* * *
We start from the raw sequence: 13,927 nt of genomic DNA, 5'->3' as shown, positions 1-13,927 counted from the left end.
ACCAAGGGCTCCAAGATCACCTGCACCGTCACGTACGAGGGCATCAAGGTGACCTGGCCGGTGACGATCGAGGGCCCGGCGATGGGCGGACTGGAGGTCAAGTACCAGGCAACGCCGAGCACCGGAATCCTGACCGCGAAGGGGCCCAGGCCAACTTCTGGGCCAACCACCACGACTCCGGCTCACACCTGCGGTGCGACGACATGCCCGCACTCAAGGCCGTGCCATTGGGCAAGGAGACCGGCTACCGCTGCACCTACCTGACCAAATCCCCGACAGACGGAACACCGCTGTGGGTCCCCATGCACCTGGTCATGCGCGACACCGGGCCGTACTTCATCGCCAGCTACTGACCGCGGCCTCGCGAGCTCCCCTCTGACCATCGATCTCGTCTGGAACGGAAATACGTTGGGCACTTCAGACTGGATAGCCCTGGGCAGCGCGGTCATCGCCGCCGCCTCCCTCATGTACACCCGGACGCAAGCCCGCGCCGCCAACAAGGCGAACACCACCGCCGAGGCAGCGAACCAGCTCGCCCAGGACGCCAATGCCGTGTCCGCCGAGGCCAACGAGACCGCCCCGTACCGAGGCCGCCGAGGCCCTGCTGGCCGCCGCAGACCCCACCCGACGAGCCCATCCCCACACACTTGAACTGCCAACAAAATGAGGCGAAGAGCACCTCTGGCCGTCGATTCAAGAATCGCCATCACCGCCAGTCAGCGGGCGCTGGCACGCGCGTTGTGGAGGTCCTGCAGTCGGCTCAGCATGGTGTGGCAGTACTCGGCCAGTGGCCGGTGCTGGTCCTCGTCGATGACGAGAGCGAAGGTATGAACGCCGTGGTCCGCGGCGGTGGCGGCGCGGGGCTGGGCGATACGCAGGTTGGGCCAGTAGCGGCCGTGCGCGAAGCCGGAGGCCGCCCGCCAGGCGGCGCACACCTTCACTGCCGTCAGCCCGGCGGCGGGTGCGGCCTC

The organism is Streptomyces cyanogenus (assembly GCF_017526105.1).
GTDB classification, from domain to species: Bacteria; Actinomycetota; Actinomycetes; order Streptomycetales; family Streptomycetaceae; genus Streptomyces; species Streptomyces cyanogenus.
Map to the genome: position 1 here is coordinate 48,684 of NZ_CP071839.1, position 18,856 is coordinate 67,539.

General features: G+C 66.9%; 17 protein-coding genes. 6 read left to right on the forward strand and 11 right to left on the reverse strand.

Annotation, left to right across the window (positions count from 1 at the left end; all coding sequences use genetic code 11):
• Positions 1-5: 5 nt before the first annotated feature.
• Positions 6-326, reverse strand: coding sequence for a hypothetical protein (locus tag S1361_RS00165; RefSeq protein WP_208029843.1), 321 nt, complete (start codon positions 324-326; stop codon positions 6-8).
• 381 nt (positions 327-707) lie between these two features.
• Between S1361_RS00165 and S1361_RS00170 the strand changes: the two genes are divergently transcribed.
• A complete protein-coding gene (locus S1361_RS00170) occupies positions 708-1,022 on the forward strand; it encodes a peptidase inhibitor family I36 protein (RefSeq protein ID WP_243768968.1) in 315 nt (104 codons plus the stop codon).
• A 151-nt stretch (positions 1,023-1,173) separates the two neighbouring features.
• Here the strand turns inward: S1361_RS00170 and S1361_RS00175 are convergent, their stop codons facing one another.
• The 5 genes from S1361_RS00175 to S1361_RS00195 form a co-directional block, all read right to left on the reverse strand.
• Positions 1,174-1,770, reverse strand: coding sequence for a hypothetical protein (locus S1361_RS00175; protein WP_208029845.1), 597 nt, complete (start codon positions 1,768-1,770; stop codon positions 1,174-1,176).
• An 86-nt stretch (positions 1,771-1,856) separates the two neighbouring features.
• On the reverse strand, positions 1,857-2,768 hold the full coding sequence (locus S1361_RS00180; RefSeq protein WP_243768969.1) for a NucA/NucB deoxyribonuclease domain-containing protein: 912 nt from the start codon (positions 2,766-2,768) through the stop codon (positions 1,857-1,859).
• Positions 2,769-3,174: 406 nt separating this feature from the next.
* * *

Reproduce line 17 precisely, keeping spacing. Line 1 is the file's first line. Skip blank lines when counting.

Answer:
• An 86-nt stretch (positions 1,771-1,856) separates the two neighbouring features.